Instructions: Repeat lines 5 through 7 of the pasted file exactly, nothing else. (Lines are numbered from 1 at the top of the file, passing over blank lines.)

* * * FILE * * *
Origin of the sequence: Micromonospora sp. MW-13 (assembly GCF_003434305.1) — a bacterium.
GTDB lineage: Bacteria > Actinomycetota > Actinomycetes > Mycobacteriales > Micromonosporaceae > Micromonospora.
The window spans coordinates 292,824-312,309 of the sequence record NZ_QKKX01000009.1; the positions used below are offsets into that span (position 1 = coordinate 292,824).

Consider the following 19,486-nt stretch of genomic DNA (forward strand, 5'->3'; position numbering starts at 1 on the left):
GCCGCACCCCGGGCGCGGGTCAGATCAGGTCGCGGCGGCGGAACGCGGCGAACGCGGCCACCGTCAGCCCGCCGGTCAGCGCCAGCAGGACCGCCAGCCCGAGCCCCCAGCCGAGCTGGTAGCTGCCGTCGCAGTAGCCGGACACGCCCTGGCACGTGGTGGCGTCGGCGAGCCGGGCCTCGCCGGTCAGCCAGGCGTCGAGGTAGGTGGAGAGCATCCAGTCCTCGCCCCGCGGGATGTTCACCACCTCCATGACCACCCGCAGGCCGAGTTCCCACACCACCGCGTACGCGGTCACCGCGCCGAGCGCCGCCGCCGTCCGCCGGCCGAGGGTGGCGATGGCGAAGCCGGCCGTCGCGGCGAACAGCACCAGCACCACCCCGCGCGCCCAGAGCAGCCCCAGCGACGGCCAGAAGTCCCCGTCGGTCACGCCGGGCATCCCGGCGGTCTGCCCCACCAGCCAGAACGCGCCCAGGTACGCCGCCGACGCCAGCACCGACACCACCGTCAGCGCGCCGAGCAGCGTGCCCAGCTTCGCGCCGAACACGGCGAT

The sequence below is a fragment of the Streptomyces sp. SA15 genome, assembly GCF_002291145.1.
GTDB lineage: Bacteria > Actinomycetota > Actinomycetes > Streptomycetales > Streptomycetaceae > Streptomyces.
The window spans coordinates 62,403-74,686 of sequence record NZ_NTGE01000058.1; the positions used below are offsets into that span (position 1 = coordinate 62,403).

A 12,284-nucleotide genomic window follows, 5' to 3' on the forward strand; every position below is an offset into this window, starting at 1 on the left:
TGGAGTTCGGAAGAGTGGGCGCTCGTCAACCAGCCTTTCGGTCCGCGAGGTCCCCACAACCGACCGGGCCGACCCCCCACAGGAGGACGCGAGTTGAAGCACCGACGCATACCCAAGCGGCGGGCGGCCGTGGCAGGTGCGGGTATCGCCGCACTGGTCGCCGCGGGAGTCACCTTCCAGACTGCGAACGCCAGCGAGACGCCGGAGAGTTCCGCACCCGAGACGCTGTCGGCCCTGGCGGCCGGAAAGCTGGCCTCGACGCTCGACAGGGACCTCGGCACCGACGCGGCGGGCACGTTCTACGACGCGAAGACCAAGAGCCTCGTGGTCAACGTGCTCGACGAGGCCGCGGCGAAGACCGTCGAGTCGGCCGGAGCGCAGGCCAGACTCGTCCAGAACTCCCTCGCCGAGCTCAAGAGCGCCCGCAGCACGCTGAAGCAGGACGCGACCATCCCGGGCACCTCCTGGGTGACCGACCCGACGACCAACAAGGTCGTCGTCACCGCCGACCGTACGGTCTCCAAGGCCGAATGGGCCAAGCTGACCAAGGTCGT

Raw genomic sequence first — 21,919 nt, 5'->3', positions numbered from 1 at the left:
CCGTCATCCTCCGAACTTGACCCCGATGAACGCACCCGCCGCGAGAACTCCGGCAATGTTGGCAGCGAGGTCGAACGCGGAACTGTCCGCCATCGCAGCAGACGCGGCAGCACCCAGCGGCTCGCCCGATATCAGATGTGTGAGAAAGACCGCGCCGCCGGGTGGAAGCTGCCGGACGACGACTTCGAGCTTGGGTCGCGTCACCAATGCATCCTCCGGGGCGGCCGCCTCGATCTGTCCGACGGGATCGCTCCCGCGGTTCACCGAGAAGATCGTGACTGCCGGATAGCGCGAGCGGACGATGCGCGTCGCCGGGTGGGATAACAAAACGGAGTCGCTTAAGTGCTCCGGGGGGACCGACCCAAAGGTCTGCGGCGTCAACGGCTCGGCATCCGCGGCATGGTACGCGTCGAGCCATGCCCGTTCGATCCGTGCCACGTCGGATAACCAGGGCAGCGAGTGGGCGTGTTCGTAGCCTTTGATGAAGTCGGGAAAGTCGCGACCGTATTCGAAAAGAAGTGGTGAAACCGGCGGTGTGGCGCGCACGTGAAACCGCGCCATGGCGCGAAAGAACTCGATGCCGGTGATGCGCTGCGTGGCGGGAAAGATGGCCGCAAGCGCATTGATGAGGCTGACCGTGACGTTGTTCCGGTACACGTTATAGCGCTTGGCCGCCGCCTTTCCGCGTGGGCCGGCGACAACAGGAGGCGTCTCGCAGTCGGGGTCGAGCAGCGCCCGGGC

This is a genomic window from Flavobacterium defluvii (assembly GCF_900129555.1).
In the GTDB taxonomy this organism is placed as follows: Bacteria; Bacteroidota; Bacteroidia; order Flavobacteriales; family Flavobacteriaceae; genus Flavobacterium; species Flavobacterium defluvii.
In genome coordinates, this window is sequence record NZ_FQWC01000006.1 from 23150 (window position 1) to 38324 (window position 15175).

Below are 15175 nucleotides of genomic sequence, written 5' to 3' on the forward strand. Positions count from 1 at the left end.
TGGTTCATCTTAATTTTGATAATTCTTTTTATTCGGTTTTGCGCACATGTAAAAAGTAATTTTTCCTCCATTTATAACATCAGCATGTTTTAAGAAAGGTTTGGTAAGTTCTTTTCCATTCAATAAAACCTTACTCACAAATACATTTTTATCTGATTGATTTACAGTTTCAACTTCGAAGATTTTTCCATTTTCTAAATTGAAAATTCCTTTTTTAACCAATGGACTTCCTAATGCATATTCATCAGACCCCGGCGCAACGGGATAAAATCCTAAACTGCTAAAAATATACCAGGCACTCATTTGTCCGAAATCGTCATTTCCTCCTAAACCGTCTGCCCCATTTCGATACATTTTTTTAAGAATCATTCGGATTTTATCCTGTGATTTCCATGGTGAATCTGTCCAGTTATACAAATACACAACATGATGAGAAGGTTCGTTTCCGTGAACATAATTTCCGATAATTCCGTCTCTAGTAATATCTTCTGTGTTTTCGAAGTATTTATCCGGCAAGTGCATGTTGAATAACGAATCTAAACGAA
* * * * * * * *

GCCGCACCCCGGGCGCGGGTCAGATCAGGTCGCGGCGGCGGAACGCGGCGAACGCGGCCACCGTCAGCCCGCCGGTCAGCGCCAGCAGGACCGCCAGCCCGAGCCCCCAGCCGAGCTGGTAGCTGCCGTCGCAGTAGCCGGACACGCCCTGGCACGTGGTGGCGTCGGCGAGCCGGGCCTCGCCGGTCAGCCAGGCGTCGAGGTAGGTGGAGAGCATCCAGTCCTCGCCCCGCGGGATGTTCACCACCTCCATGACCACCCGCAGGCCGAGTTCCCACACCACCGCGTACGCGGTCACCGCGCCGAGCGCCGCCGCCGTCCGCCGGCCGAGGGTGGCGATGGCGAAGCCGGCCGTCGCGGCGAACAGCACCAGCACCACCCCGCGCGCCCAGAGCAGCCCCAGCGACGGCCAGAAGTCCCCGTCGGTCACGCCGGGCATCCCGGCGGTCTGCCCCACCAGCCAGAACGCGCCCAGGTACGCCGCCGACGCCAGCACCGACACCACCGTCAGCGCGCCGAGCAGCGTGCCCAGCTTCGCGCCGAACACGGCGAT

The sequence below is a fragment of the Streptomyces sp. SA15 genome, assembly GCF_002291145.1.
GTDB lineage: Bacteria > Actinomycetota > Actinomycetes > Streptomycetales > Streptomycetaceae > Streptomyces.